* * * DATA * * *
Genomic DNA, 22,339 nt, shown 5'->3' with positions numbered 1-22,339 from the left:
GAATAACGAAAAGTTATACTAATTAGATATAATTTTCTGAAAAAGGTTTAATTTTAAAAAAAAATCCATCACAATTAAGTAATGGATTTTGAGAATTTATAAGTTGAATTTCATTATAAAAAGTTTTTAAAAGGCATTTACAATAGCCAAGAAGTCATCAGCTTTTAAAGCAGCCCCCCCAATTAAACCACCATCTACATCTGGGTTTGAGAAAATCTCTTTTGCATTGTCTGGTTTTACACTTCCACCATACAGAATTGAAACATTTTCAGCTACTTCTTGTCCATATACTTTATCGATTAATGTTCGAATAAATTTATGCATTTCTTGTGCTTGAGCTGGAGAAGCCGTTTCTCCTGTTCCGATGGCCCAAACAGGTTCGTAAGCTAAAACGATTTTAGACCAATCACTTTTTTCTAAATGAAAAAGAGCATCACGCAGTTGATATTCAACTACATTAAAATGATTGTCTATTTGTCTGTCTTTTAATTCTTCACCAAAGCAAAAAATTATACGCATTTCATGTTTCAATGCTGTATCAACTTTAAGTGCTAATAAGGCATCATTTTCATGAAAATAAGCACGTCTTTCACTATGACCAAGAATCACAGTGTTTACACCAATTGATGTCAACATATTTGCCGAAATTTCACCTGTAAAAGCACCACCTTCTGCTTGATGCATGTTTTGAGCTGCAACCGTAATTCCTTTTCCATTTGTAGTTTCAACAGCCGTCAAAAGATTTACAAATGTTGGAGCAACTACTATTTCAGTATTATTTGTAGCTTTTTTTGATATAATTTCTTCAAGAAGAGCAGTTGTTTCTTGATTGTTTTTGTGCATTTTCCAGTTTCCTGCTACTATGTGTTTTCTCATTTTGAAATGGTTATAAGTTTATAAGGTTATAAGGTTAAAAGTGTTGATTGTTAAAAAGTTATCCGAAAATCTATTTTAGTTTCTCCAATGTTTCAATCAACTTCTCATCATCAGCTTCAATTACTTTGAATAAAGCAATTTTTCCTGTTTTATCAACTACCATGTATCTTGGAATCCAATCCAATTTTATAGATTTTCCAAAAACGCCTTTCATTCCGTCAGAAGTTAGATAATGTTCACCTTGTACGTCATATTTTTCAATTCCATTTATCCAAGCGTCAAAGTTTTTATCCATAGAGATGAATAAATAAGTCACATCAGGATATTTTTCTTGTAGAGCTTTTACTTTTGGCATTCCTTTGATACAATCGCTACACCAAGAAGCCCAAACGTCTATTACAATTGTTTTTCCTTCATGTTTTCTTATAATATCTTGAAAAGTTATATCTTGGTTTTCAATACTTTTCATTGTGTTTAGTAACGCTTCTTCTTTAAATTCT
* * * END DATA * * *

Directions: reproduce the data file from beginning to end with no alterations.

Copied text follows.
Genomic DNA, 22,339 nt, shown 5'->3' with positions numbered 1-22,339 from the left:
GAATAACGAAAAGTTATACTAATTAGATATAATTTTCTGAAAAAGGTTTAATTTTAAAAAAAAATCCATCACAATTAAGTAATGGATTTTGAGAATTTATAAGTTGAATTTCATTATAAAAAGTTTTTAAAAGGCATTTACAATAGCCAAGAAGTCATCAGCTTTTAAAGCAGCCCCCCCAATTAAACCACCATCTACATCTGGGTTTGAGAAAATCTCTTTTGCATTGTCTGGTTTTACACTTCCACCATACAGAATTGAAACATTTTCAGCTACTTCTTGTCCATATACTTTATCGATTAATGTTCGAATAAATTTATGCATTTCTTGTGCTTGAGCTGGAGAAGCCGTTTCTCCTGTTCCGATGGCCCAAACAGGTTCGTAAGCTAAAACGATTTTAGACCAATCACTTTTTTCTAAATGAAAAAGAGCATCACGCAGTTGATATTCAACTACATTAAAATGATTGTCTATTTGTCTGTCTTTTAATTCTTCACCAAAGCAAAAAATTATACGCATTTCATGTTTCAATGCTGTATCAACTTTAAGTGCTAATAAGGCATCATTTTCATGAAAATAAGCACGTCTTTCACTATGACCAAGAATCACAGTGTTTACACCAATTGATGTCAACATATTTGCCGAAATTTCACCTGTAAAAGCACCACCTTCTGCTTGATGCATGTTTTGAGCTGCAACCGTAATTCCTTTTCCATTTGTAGTTTCAACAGCCGTCAAAAGATTTACAAATGTTGGAGCAACTACTATTTCAGTATTATTTGTAGCTTTTTTTGATATAATTTCTTCAAGAAGAGCAGTTGTTTCTTGATTGTTTTTGTGCATTTTCCAGTTTCCTGCTACTATGTGTTTTCTCATTTTGAAATGGTTATAAGTTTATAAGGTTATAAGGTTAAAAGTGTTGATTGTTAAAAAGTTATCCGAAAATCTATTTTAGTTTCTCCAATGTTTCAATCAACTTCTCATCATCAGCTTCAATTACTTTGAATAAAGCAATTTTTCCTGTTTTATCAACTACCATGTATCTTGGAATCCAATCCAATTTTATAGATTTTCCAAAAACGCCTTTCATTCCGTCAGAAGTTAGATAATGTTCACCTTGTACGTCATATTTTTCAATTCCATTTATCCAAGCGTCAAAGTTTTTATCCATAGAGATGAATAAATAAGTCACATCAGGATATTTTTCTTGTAGAGCTTTTACTTTTGGCATTCCTTTGATACAATCGCTACACCAAGAAGCCCAAACGTCTATTACAATTGTTTTTCCTTCATGTTTTCTTATAATATCTTGAAAAGTTATATCTTGGTTTTCAATACTTTTCATTGTGTTTAGTAACGCTTCTTCTTTAAATTCT